The Rubik's Cube color schemes
There are two common color alignments of the Rubik's Cube, the Japanese and the Western color schemes. They both use the same six colors: white, yellow, orange, red, green and blue and there's only a slight difference between them. Cubes with white plastic body usually have black stickers instead of white.
Japanese color scheme
Let's begin with the Japanese color sheme which was used on the earliest mass-produced cubes and is still used today by a small number of speedcubers. They prefer to start the Fridrich method with the blue cross to finish with the white last layer.
Western color sheme
The Western color sheme (also known as BOY: blue-orange-yellow) is the most used color arrangement used not only on Rubik's Cubes but on the majority of cube-shaped twisty puzzles these days.
Cubers who use this color scheme usually start solving the Rubik's Cube with the white face and finish with the yellow.
This color scheme is also called Minus Yellow because if you add or extract yellow from any side you get its opposite.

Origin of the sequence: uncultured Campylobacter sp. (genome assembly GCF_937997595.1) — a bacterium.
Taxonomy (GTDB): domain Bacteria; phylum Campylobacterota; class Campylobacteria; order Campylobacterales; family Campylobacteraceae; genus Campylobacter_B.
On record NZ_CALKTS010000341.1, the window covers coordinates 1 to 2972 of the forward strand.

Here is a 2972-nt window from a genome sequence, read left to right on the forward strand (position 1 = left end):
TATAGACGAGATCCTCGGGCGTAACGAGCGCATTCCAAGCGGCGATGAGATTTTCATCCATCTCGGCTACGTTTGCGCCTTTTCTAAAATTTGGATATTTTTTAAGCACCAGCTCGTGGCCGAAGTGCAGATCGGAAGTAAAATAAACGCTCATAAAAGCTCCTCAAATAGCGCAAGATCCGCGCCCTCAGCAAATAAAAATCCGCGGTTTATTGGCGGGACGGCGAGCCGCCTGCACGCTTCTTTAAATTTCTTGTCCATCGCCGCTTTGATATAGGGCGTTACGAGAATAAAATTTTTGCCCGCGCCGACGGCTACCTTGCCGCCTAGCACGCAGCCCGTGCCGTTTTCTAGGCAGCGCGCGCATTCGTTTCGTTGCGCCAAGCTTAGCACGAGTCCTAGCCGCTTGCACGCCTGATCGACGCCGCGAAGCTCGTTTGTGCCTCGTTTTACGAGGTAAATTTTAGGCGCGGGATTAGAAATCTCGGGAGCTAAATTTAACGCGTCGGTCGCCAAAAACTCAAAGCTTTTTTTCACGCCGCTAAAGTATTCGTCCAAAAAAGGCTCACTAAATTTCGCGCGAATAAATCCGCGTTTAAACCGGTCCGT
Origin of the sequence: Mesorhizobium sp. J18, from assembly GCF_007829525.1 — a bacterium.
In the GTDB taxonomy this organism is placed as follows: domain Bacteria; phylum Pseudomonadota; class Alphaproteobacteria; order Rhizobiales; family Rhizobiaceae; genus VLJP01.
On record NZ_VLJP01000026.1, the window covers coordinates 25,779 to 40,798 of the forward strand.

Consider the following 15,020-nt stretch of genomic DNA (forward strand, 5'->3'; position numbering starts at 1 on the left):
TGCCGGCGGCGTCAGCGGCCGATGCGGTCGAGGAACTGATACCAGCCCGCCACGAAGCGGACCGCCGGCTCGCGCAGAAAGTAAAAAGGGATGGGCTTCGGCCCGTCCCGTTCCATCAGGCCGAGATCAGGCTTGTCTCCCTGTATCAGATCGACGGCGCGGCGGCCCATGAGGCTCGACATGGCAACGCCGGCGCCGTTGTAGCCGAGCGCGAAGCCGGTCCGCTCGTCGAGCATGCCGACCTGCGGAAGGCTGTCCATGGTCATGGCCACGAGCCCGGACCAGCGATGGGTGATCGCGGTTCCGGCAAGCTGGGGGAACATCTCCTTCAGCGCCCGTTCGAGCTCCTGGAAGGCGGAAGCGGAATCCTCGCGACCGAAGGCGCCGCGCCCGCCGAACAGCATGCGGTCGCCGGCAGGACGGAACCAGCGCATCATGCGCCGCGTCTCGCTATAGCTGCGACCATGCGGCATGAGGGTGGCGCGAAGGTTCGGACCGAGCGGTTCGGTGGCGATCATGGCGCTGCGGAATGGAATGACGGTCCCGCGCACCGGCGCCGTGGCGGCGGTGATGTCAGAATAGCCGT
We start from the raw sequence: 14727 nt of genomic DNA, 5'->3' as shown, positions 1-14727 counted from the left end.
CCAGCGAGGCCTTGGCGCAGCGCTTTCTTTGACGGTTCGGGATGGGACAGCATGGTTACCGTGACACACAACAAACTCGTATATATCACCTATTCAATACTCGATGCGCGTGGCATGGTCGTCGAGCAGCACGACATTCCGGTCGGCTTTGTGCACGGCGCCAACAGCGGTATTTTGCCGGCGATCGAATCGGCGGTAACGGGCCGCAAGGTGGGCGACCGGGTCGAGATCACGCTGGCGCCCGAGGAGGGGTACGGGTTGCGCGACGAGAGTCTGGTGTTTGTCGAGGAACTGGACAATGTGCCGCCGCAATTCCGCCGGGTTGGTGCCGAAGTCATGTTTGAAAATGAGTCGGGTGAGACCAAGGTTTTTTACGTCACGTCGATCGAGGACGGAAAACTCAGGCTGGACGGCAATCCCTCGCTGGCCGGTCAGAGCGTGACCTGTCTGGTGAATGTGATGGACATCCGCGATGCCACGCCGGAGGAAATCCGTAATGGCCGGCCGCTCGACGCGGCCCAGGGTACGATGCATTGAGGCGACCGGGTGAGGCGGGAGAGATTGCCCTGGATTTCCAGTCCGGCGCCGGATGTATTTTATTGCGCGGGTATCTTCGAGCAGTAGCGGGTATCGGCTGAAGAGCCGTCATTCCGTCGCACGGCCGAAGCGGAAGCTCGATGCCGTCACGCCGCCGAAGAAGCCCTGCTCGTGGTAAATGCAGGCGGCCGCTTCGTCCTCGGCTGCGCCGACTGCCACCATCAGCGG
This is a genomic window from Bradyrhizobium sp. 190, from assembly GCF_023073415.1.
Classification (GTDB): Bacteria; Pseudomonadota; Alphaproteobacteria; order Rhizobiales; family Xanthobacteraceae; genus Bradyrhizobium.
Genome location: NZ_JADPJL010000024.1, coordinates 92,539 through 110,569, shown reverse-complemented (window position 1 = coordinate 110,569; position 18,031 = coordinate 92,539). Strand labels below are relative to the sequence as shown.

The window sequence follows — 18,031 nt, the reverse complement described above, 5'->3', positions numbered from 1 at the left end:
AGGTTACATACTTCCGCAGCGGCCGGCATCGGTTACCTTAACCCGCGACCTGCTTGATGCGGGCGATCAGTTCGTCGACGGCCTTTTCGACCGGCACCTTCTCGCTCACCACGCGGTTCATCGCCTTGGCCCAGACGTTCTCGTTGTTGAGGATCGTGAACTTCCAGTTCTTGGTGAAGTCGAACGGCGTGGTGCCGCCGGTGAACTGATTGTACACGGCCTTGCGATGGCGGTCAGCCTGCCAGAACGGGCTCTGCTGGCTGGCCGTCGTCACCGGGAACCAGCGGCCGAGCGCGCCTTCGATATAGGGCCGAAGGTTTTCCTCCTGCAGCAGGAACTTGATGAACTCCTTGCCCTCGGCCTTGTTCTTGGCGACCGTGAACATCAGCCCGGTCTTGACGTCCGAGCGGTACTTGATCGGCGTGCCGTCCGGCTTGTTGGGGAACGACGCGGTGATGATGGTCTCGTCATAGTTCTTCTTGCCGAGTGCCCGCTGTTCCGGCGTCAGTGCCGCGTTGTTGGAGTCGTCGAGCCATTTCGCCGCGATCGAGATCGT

white + yellow = yellow
red + yellow = orange
blue + yellow = green
The WCA regulations don't specify what color scheme must the competitors use on official cubing events. Rule number 3a3 specifies that polyhedral puzzles must use a color scheme with one unique color per face in the solved state.
The Inventor's comment
In 2014 the inventor of the Rubik's Cube, Rubik Ernõ was asked why did he choose these six colors to mark the faces of the puzzle he answered:
"If the cube wouldn't be colored there would be no objective, there would be nothing to solve. Using the colors we can specify the target we have to reach. I was looking for the most simple way to mark the solved state. I chose these six colors (actually 5 real colors because we don't really call white a color) because they are all basic colors and there's no need to explain them. Everybody knows what red, blue, yellow, green, orange and white are."